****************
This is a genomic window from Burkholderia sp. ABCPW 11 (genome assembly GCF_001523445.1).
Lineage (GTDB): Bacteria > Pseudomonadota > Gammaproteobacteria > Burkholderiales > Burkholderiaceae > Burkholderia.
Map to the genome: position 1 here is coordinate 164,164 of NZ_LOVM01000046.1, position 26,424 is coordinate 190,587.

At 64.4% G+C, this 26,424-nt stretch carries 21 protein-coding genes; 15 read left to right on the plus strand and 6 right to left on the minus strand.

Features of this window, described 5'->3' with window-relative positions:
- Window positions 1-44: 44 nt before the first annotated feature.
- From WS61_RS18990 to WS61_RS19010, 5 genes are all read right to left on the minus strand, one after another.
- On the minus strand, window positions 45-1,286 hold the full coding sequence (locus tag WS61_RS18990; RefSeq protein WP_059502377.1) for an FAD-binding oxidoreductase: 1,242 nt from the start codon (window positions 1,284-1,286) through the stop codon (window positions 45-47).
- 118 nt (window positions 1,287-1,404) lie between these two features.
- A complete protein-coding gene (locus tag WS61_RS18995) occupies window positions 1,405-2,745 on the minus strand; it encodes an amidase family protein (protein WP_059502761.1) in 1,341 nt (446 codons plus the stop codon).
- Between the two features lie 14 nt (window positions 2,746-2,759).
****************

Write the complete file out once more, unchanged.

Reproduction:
This is a genomic window from Burkholderia sp. ABCPW 11 (genome assembly GCF_001523445.1).
Lineage (GTDB): Bacteria > Pseudomonadota > Gammaproteobacteria > Burkholderiales > Burkholderiaceae > Burkholderia.
Map to the genome: position 1 here is coordinate 164,164 of NZ_LOVM01000046.1, position 26,424 is coordinate 190,587.

At 64.4% G+C, this 26,424-nt stretch carries 21 protein-coding genes; 15 read left to right on the plus strand and 6 right to left on the minus strand.

Features of this window, described 5'->3' with window-relative positions:
- Window positions 1-44: 44 nt before the first annotated feature.
- From WS61_RS18990 to WS61_RS19010, 5 genes are all read right to left on the minus strand, one after another.
- On the minus strand, window positions 45-1,286 hold the full coding sequence (locus tag WS61_RS18990; RefSeq protein WP_059502377.1) for an FAD-binding oxidoreductase: 1,242 nt from the start codon (window positions 1,284-1,286) through the stop codon (window positions 45-47).
- 118 nt (window positions 1,287-1,404) lie between these two features.
- A complete protein-coding gene (locus tag WS61_RS18995) occupies window positions 1,405-2,745 on the minus strand; it encodes an amidase family protein (protein WP_059502761.1) in 1,341 nt (446 codons plus the stop codon).
- Between the two features lie 14 nt (window positions 2,746-2,759).